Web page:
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Re: [Full-Disclosure] Who's to blame for malicious code?
From: Paul Schmehl (paulsutdallas.edu)
Date: Tue Jan 20 2004 - 23:53:35 CST
--On Tuesday, January 20, 2004 9:31 PM +0100 Tobias Weisserth
> The two examples I gave in my initial answer to you actually contain
> that. I wonder why you didn't comment on them. What's your opinion on an
> enabled RPC port by default in consumer OSs?
Precisely the same as my opinion of shipping the OS with inetd running and
chargen, finger, et. al. enabled. It's stupid. But we know that *now*,
don't we? We obviously didn't know that a few years ago, or all the *nix
vendors wouldn't have done that years ago, right?
> Don't you think the simple
> measure of shipping Windows XP Home without such a service enabled would
> have stopped the spread of Blaster cold? I do.
Of course it would have, but so would have appropriate OS maintenance. The
only machines we had that got infected by Blaster and friends are those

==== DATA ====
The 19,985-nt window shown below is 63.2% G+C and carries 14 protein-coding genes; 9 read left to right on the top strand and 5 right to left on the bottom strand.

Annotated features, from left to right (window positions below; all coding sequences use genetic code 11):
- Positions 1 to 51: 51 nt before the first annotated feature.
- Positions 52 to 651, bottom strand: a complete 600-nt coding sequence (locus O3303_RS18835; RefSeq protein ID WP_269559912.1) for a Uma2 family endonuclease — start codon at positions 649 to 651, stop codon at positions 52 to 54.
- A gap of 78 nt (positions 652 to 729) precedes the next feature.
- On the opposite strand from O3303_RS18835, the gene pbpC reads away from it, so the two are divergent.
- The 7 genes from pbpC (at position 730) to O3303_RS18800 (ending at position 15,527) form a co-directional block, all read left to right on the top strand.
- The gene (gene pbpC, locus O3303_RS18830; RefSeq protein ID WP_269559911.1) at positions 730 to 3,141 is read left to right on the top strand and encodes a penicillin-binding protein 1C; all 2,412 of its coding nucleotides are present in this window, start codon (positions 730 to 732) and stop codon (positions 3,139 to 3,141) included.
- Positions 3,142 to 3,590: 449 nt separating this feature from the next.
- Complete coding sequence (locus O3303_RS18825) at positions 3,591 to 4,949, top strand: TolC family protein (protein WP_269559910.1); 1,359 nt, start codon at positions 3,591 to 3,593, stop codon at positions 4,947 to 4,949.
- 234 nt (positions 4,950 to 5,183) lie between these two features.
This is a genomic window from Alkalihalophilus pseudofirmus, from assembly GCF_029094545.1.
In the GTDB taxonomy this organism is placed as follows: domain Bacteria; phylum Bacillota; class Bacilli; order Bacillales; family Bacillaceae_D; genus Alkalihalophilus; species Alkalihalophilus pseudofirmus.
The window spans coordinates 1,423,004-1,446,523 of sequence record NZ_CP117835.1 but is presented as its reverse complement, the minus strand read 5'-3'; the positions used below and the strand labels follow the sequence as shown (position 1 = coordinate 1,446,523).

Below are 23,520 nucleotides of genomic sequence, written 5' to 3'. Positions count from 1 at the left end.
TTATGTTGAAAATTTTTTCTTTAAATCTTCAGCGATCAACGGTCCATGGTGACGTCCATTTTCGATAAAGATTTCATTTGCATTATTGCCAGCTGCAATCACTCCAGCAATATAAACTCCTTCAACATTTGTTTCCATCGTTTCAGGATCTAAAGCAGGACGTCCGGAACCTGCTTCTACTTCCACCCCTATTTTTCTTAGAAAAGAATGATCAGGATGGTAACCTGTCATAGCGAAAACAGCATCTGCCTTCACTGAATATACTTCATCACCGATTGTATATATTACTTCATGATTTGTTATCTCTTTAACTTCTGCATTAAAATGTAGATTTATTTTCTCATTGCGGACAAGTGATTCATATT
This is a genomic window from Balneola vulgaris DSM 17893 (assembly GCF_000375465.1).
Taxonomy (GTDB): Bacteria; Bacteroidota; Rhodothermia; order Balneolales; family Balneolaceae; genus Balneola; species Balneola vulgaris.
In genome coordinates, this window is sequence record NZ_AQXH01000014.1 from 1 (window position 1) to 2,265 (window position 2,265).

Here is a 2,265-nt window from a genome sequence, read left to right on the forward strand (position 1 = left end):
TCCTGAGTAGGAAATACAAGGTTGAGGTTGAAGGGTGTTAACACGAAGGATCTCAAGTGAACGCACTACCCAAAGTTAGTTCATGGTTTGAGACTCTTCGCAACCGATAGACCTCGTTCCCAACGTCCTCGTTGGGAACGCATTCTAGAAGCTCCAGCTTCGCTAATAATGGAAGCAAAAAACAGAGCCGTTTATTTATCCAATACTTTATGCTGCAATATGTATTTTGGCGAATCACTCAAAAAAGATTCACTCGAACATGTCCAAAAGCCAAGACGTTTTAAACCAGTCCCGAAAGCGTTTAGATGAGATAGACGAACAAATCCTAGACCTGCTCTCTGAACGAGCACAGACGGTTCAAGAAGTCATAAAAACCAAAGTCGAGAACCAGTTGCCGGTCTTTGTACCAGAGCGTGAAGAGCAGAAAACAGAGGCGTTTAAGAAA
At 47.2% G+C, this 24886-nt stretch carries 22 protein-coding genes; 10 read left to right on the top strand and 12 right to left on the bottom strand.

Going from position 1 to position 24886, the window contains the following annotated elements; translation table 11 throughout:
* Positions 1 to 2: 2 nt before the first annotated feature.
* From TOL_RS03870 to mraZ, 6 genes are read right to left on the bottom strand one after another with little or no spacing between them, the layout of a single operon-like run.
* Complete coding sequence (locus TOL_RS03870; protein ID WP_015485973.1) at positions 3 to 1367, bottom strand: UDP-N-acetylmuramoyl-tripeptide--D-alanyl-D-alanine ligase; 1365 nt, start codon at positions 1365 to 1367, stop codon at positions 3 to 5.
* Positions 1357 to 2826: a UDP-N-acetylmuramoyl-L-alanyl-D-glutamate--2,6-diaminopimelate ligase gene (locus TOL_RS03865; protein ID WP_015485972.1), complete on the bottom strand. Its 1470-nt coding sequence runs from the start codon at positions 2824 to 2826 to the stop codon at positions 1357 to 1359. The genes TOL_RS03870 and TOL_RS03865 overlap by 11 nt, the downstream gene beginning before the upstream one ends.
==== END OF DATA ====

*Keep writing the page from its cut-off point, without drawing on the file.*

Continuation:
that ignored my many warnings *and* refused to participate in our
push-patching program (either through ignorance or belligerence.) So,
while Microsoft may be criticized for shipping RPC on by default, you
really can't blame them for the results of the Blaster worm, simply because
it was possible to be unaffected by it by updating properly. We have
thousands of Windows machines running RPC, and none of them are infected
because they've all been patched.
It's high time for us to stop making excuses for stupid behavior simply
because Microsoft is an easy target. *None* of the famous exploits and
worms (Code Red, Nimda, Slammer, Blaster, Nachi, et. al.) would have ever
happened had people simply updated their machines in a timely and regular
We expect people to change the oil in their cars regularly. Why don't we
expect similar behavior in the computer world?
Would you blame OpenBSD if a user got hacked because he hadn't bothered to
I'm not arguing that Microsoft has done the right thing or even that their
OS is secure. (It isn't, and I refuse to use it as a server unless forced
to. I prefer to use FreeBSD whenever possible.) I'm arguing that you
can't blame Microsoft for malicious code that takes advantage of weaknesses
for which they have already issued patches, sometimes 12 months in advance
of an outbreak. *That* is a problem directly attributable to users.
What you're trying to argue is that, if OS vendors would simply do the
right thing from the start, users would be protected despite their lack of
patching, and I am saying that is preposterous. *No* OS is so secure that
you can simply leave it on the Internet, never patch it, and still be
Paul Schmehl (paulsutdallas.edu)
Adjunct Information Security Officer
The University of Texas at Dallas
AVIEN Founding Member
Full-Disclosure - We believe in it.